Yeah, leave it to me to be a buzz kill. Seeing as we’re in the midst of one of the two greatest eras in Phillies baseball history, it makes sense to want to sit back and enjoy the ride. After all, baring a major catastrophe the Phillies are going back to the playoffs for the fourth year in a row this October. That’s significant considering the franchise has more losses than any pro team in this hemisphere.
But citing that progressive, forward thinking and general manager who views his job as one in which he has to keep the team competitive even after the stars of this bunch have moved on (and the fact that he traded Cliff Lee in order to rebuild the farm), it just might be the time to do something extreme.
And by extreme I mean trade Jayson Werth.
Look, I know he’s a popular player, who very well might be coming into his prime and slated for a big season. Then again, Werth also has completed just one season where he didn’t have to share playing time with anyone, or spend time recovering from an injury. Of course he bashed 36 homers, had 99 RBIs and went to the All-Star Game in that one season, but that’s kind of beside the point.
There are a few interesting variables that make trading Werth now seem not so foolish. The biggest reason to do, of course, is his contract. Werth is in the final year of his contract and will be paid a salary of $7 million this season. This year, if he posts numbers even remotely close to the stats he produced in 2009 then he could command a pretty hefty deal as a free agent. Considering that Werth already has a World Series ring and had to wait until he was 29 until he played more than 102 games in a season, he might want to cash in.
One of the topics that were most on the minds of the fans and the scribes last winter was Werth’s potential affordability. Working under an obvious salary cap, GM Ruben Amaro Jr. will have to get very creative in order to re-sign Werth to a deal greater than the $7 million he’s getting in 2010.
But Amaro has options. In fact, he has a 22-year-old star in the making that was just sent back to the minors after going 3-for-3 with a pair of home runs in a Grapefruit League game against star Justin Verlander and the Tigers. Oh yes, Domonic Brown has the type of talent that can make folks forget about Jayson Werth very quickly.
Though he hit .417 in his first big league camp, Brown was slated to spend the season at Triple-A in 2010. The guy needs to get his at-bats more than he needs to be sitting on the bench watching Raul Ibanez, Shane Victorino and Werth play. Still, if there is an injury or a slump expect the Phillies to get a police escort to get Brown down the Turnpike from Allentown.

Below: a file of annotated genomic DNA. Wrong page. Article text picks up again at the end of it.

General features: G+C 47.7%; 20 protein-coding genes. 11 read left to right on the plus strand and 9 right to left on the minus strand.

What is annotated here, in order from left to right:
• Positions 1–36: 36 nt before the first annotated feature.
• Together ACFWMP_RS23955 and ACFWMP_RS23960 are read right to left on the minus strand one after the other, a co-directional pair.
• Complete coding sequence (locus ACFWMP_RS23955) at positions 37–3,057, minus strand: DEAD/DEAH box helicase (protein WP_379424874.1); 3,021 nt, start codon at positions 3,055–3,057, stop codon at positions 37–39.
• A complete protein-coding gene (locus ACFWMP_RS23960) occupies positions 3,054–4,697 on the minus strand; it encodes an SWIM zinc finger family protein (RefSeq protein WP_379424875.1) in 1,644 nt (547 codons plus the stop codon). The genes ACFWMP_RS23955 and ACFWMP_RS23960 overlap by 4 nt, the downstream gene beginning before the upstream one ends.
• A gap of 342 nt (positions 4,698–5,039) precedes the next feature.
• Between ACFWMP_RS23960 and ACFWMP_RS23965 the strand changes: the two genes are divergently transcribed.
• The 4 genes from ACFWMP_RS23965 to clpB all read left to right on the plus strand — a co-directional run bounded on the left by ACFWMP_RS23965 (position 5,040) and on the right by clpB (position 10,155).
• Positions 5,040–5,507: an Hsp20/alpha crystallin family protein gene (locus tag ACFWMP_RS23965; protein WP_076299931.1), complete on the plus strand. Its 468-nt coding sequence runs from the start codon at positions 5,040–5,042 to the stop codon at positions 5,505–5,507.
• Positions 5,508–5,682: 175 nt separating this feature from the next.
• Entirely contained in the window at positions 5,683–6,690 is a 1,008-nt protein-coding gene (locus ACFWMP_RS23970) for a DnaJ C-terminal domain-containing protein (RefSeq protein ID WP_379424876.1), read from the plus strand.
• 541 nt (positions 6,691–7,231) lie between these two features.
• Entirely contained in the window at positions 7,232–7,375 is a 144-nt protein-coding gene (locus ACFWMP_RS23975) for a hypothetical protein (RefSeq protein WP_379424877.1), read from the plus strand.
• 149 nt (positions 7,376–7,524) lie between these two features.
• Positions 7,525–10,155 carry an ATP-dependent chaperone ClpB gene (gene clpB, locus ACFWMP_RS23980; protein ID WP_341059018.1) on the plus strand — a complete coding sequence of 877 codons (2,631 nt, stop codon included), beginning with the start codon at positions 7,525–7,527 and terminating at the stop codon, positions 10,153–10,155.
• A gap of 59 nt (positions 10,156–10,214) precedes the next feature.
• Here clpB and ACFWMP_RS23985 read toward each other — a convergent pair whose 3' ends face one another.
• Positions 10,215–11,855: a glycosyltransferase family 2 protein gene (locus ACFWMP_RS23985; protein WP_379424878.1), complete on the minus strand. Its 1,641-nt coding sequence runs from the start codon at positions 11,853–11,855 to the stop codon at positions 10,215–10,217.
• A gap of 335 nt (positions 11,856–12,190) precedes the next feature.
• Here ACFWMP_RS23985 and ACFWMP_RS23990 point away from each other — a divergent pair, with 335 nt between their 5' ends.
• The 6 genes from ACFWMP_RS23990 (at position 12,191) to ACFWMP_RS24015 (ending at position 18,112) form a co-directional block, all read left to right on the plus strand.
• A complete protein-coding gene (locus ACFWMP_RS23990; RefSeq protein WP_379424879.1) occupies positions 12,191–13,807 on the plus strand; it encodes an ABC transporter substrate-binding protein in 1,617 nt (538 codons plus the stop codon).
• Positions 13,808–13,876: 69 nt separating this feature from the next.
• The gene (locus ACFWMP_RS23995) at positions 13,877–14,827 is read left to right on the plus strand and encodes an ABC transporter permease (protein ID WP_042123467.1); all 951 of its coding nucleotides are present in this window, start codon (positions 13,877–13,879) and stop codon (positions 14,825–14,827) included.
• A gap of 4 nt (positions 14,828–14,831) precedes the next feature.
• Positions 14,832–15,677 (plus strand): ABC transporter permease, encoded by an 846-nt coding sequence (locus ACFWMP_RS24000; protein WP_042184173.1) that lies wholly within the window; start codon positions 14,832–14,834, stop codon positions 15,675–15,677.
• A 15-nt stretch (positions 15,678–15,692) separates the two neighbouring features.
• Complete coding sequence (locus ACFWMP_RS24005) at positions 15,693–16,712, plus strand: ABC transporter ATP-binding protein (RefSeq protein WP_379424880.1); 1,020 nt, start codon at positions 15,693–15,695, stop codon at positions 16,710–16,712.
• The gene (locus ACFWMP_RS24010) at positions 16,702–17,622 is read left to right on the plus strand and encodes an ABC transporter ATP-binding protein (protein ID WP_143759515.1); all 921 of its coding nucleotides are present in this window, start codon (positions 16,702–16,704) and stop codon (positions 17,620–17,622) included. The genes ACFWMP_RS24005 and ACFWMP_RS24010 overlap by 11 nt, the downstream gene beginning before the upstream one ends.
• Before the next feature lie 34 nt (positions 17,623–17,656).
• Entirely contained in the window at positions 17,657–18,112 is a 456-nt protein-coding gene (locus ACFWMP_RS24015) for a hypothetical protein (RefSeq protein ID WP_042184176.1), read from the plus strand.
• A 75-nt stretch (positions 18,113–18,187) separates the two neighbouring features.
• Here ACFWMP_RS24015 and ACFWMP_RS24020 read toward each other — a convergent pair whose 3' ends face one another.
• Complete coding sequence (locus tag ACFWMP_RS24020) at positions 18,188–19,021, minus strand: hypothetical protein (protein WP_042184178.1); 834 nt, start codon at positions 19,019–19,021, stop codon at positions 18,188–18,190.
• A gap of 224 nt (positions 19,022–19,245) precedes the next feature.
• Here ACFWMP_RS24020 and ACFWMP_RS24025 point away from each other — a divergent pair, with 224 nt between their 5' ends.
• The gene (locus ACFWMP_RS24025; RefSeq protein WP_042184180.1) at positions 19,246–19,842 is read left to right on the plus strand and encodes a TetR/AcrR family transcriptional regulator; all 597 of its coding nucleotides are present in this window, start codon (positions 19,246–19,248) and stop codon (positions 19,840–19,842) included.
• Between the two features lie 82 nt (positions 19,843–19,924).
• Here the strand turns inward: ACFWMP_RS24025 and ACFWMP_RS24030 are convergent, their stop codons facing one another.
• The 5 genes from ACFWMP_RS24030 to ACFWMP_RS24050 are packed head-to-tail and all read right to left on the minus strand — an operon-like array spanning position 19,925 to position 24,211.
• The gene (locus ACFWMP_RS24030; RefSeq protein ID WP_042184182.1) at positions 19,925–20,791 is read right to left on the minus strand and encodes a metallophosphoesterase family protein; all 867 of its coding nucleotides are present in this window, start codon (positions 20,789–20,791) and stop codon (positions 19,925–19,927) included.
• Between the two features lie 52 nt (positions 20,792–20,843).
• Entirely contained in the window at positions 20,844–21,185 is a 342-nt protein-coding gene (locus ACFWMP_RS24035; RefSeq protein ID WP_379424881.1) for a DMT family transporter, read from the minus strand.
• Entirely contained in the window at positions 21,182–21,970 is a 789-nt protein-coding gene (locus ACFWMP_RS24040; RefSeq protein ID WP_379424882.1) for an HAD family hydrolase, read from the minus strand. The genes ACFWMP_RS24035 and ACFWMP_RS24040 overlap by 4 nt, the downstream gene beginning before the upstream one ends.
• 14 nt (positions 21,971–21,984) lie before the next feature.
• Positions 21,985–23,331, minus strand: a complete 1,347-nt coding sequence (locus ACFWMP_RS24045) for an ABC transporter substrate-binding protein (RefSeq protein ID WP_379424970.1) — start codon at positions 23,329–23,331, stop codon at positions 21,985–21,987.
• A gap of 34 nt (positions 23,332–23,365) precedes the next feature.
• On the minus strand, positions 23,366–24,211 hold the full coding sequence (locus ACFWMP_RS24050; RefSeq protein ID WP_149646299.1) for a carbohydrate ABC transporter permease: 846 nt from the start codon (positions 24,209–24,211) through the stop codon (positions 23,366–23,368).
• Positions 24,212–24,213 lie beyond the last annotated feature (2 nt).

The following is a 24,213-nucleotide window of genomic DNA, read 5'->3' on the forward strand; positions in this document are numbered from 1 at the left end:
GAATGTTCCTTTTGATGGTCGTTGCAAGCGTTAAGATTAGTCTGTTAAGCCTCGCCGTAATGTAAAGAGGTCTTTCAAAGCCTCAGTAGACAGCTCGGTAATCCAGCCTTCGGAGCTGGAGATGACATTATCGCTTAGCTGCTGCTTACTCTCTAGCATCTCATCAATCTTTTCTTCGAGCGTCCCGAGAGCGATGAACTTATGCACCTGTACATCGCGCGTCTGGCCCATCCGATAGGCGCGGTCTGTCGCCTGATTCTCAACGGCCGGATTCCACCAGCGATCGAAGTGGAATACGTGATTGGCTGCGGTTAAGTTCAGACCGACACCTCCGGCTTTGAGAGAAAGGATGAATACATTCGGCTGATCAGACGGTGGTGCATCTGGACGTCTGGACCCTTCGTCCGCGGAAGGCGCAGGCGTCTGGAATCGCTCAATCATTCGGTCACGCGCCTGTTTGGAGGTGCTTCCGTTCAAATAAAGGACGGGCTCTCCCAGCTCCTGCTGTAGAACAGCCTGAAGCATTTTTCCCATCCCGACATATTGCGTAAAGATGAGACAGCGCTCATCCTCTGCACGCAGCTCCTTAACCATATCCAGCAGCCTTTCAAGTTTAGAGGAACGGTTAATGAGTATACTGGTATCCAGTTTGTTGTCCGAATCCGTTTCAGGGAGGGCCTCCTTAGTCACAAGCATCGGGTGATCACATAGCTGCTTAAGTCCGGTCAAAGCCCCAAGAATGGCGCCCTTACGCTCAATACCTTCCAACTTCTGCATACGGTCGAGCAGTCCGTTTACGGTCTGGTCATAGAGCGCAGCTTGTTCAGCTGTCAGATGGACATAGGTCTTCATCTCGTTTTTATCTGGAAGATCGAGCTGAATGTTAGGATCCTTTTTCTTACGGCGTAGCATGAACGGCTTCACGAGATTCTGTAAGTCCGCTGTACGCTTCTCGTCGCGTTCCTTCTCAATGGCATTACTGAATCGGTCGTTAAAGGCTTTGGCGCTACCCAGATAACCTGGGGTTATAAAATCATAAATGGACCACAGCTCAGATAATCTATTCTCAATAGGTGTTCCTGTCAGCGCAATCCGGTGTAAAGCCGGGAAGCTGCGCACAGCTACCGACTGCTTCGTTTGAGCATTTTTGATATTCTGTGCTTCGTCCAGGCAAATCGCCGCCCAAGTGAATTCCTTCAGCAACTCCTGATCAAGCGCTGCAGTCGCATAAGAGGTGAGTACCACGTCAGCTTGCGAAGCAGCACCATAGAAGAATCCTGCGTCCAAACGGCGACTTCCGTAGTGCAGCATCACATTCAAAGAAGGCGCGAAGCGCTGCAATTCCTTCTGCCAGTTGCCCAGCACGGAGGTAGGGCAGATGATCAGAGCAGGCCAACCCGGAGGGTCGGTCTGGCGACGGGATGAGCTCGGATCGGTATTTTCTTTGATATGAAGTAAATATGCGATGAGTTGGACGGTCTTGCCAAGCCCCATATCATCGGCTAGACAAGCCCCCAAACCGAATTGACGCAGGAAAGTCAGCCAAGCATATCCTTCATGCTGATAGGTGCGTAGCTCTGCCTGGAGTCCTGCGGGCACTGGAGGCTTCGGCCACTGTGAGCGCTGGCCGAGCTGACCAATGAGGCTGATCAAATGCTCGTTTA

Of course the fear is rushing the kid, who very well could match the speed and power numbers of a young Darryl Strawberry or Reggie Jackson. Hey, there was a reason why the Phillies didn’t get Roy Halladay in July at the deadline and that reason was Dom Brown.
Conversely, the Phillies are notorious for making their top prospects sit in the minors longer than they should. Chase Utley didn’t stop looking over his shoulder until Placido Polanco was traded in 2005 and manager Larry Bowa, against his will, was forced to send him back to Triple-A in 2004 so Doug Glanville could take the last bench spot.
When he wasn’t being mentioned in trade talks with whatever pitcher Pittsburgh felt like trading away at the moment, Ryan Howard had to wait for Jim Thome to get injured before he got a legit shot in the big leagues. Yet when that day finally came, Howard was closing in on his 26th birthday.
There’s no way Brown is going to be in the minors when he’s 25. Shoot, there’s probably not much chance that he’ll be in the minors when he’s 24, either. I imagine if Brown was in any other organization that hadn’t been to the World Series two years in a row or had three outfielders in last summer’s All-Star Game, he might already be playing in the Majors.
So here’s the idea: since Amaro said he traded Cliff Lee was to replenish the minor league system that saw seven of its top 10 players traded, maybe Werth could be dealt for a prospect or two. Of course if he leaves via free agency and is labeled as Type A, the Phillies will get a compensatory draft pick(s), which will help. If Werth is gone for 2011 and Ibanez is headed for his last year on his deal, the Phillies are going to need some reinforcements in order to remain competitive.
At least in the meantime, Brown is nearly ready to take over and he’ll cost perhaps $10 million less than Werth.